• WARNING: Tube/Valve amplifiers use potentially LETHAL HIGH VOLTAGES.
    Building, troubleshooting and testing of these amplifiers should only be
    performed by someone who is thoroughly familiar with
    the safety precautions around high voltages.

what do you think about this lv linestage?

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I don't read Swedish so I don't know what performance he is claiming for his very poor design. You can't run a cathode follower off a 12V supply, unless you simply want a signal distorter. It is not a line stage, but a 'tube buffer'.

Most systems don't need a line stage. If your system does need a line stage then there are some good designs around, which I am sure others will bring to your attention.
i want to play around with low voltage first before i get into the serious stuff and the linked schematic above seemed easy enough to follow.

if you have any other LV tube buffer that i should try please let me know.

p.s. google translate does almost perfect swedish>english ;)
Make the low voltage thing, learn how to solder and take readings etc, and be aware that it's for soldering experience, not listening. Like said it will not be in any HIFI sense satisfactory.

I made my learning projects in tube guitar amps; there the 'lousy' performance was quite satisfactory. =)
so the circuit works. no hum. it's actually dead quiet. but the sound is just... meh. no matter what tube i try it sounds thin and closed in.

so, i think i wanna go hv ;)

how would the grounds be tied together in this circuit if i'm using separate trafo for filaments?
and can i expect this circuit to give a satisfying performance from the hv upgrade?

thanks gents for helping me thus far.
In most systems the only 'satisfying performance' from a buffer or line stage would be to avoid doing anything to the signal at all i.e. you would get the same sound but a smaller electricity bill by omitting the circuit. Rare exceptions are when the power amp is insensitive (so a low gain line stage is needed) or the interconnect cables are long (so a buffer with even better driving ability than the source can help).

What is your situation?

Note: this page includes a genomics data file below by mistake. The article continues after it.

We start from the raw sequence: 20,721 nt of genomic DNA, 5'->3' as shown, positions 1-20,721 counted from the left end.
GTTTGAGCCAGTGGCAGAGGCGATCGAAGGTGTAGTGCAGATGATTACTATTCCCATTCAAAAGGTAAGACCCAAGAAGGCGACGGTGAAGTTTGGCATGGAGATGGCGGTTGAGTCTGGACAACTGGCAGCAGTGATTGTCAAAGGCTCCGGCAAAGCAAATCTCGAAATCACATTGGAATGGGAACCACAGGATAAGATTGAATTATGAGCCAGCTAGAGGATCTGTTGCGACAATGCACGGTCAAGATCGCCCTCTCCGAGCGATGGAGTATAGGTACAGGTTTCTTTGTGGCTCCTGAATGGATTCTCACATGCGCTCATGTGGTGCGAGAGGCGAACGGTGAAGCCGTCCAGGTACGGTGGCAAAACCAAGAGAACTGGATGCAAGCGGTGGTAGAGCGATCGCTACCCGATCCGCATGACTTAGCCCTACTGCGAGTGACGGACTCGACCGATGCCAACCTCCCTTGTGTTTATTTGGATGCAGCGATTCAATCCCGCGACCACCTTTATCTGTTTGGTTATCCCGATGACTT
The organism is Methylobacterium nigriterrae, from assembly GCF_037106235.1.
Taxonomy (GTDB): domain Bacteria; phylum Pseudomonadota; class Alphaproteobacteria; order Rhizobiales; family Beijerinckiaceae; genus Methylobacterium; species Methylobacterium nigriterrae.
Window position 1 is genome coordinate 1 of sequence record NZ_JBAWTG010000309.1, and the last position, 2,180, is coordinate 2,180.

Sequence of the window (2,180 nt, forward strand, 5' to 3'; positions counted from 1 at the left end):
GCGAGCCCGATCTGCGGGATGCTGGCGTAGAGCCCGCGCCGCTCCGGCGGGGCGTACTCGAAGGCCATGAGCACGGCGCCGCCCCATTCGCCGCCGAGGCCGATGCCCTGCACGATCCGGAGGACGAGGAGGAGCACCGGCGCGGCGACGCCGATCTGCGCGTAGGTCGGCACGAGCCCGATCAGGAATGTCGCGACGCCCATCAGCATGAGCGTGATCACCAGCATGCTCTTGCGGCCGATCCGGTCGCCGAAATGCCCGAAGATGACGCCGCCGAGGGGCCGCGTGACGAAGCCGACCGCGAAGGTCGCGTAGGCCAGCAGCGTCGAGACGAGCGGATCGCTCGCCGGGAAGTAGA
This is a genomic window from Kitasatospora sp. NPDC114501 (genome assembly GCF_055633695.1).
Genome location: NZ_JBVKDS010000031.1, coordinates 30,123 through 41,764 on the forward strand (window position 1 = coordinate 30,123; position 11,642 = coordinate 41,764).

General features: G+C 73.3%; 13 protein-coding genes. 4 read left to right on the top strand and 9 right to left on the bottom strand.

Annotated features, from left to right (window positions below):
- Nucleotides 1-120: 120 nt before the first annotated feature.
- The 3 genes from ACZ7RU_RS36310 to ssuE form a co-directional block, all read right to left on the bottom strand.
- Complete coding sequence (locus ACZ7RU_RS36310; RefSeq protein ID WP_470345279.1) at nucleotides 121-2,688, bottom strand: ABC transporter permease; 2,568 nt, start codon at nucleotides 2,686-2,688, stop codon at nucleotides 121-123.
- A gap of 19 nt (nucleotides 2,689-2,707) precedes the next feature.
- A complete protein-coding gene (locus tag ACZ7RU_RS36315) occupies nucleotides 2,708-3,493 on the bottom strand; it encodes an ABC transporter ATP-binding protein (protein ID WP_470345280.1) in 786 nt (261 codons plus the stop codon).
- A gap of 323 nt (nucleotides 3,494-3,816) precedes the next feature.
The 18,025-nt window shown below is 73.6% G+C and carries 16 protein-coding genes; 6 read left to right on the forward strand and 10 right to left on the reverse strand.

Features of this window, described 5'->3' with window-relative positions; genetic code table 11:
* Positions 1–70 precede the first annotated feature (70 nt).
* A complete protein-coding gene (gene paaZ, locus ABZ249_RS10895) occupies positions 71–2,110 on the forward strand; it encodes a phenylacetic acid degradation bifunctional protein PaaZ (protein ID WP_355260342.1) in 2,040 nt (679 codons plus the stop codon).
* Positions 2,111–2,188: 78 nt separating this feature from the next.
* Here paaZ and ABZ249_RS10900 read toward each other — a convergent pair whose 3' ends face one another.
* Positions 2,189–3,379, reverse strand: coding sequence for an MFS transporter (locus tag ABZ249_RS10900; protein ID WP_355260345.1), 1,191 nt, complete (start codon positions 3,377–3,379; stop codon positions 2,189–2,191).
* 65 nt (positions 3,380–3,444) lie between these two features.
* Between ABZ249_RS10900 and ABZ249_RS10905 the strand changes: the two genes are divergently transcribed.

I suppose it comes down to how you define your HiFi. If it's so that things sjould not 'sound' like anything except your source material, then this circuit is not for you.
If you want it to sound 'tubey' (whatever that is) then it's really not important whether it's a buffer, amplifier or whatever as it's really a distorter, and this circuit will be a very good one. This is because it insists in using the least suited tube at the lowest possible voltage...
i don't think the circuit's good enough for what i want which is big, wet sound with h2 warmth. (my definition of 'tubey', since you bring up that word)

i do know what wire with gain sounds like, as i've completed b1 just last week, and this tube circuit doesn't sound nearly as enjoyable as that.

but like i said, flavor of the week.
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Search under the tube section on diyaudioprojects.com for a preamp that uses the 6N7 tube. VERY simple build, very good sound. Will need about 250V for the plate, but that is dead simple to achieve. Just get the correct transformer. There are a lot of high voltage power supply schematics to use as examples.
Not sure. I have never seen that one. The people who have made the 6n7 amp have really enjoyed the results. There is also a schematic there for using the C3M tube which also gave good results. The 6N7 is pretty inexpensive, where the C3M runs about US$70 for a pair. Eventually I will try that one out as well but have other projects to build first.

Here is the link for the 6N7 preamp....

DIY Audio Projects Forum • 6N7 metal tube preamp

Hope this helps.
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